Unborn babies and Mothers day

May 11, 2017

This is not a post for condolences or sympathetic words. This is a memoir written for the first child who dwelled in me for a few short weeks.







Mothers day is a day which has claimed a big place these days. Mothers are everywhere embracing, acknowledging and celebrating motherhood.

But what about mothers who lost children in and outside their womb?


10 years ago around this time, I was also one of those women. I was a barely a woman then…more a child truly happy to get a playmate. We were just starting out and the then we came to realize we were going to be parents. Although I liked children, I was not really prepared to become a parent straightway. Chettan was ecstatic of course.


Adaptability is never my strong points and I never succumbed to surprises. But I eventually came terms to it and was happy in my own little way. But that happiness was short lived.


That afternoon is still fresh in my mind. When we went for the scan, the emotionless radiologist just said blatantly in my scan, there was no heart beat…no life… I was numb, deaf and blinded. A minute later, she just took out a register and asked me when I was free to come in for a surgery.


I called and pored over to Mum that I lost the child. She told me to take the next flight and come home. My parents were in denial themselves with the hope the baby would spring back to life.

A week later, I experienced excruciating pain whilst at my in-laws. I was rushed to the hospital. By then it was confirmed. I still remember many people telling me I would have successful pregnancy and have many more babies. But that advice didn’t really help.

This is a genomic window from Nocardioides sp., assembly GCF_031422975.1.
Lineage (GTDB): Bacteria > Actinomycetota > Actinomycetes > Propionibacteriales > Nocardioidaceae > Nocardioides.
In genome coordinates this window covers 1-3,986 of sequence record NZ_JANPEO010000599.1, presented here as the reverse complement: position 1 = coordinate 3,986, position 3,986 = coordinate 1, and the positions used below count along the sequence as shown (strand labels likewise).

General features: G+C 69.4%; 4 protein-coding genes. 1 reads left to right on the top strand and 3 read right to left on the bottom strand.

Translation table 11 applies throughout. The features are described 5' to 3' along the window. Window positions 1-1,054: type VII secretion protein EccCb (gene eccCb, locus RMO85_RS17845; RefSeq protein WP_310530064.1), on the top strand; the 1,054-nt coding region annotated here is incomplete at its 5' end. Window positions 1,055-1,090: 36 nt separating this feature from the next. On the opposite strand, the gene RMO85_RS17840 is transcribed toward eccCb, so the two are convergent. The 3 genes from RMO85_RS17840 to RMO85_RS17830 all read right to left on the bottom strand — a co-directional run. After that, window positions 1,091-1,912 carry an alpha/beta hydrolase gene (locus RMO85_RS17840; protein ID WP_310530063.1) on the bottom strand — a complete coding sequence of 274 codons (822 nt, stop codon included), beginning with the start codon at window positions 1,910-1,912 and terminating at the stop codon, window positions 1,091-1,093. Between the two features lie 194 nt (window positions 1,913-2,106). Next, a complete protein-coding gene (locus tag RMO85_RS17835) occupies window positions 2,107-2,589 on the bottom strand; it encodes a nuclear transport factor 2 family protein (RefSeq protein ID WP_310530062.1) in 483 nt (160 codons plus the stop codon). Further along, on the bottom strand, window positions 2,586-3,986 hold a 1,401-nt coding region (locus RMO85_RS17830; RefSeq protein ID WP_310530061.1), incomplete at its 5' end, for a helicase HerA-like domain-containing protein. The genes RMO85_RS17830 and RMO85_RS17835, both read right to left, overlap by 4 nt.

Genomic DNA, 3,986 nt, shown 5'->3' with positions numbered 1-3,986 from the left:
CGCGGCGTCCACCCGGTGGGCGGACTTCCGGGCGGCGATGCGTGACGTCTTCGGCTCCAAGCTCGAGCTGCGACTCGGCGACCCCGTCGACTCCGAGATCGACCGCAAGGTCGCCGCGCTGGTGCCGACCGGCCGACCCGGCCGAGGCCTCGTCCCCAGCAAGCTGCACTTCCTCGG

I stayed with my mum for a few more weeks. I did a Tanjore painting of Baby Krishna and his mother Yashoda to mark the death of my unborn. I was slowly returning to my normal self.


When people asked me how the pregnancy was progressing, I could never complete the sentence without tears. Some of my friends became pregnant.


 It always excited me when I visited the newborn of my friends or family. But that year , it was different. I could feel the heart breaking pain and tears welling up uncontrollably and unexpectedly when I visited the nursery.

Towards the end of that year, I still remember the sadness I felt. I had anger issues and intense loneliness. I never understood why. Recently I was reading a book written by a doctor. Many women face intense sadness at the time of expected due date even if baby passed away. The soul never came to terms with the reality.

A couple of years later , I went on to have two more beautiful babies…I am happy to be their mother…but sad for my unborn….a death within me…a baby I never saw …but was truly mine.


Presenting Yashoda-Krishna Tanjore painting commemorating my unborn on its 10th anniversary.


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© 2017 by CRavi Photography.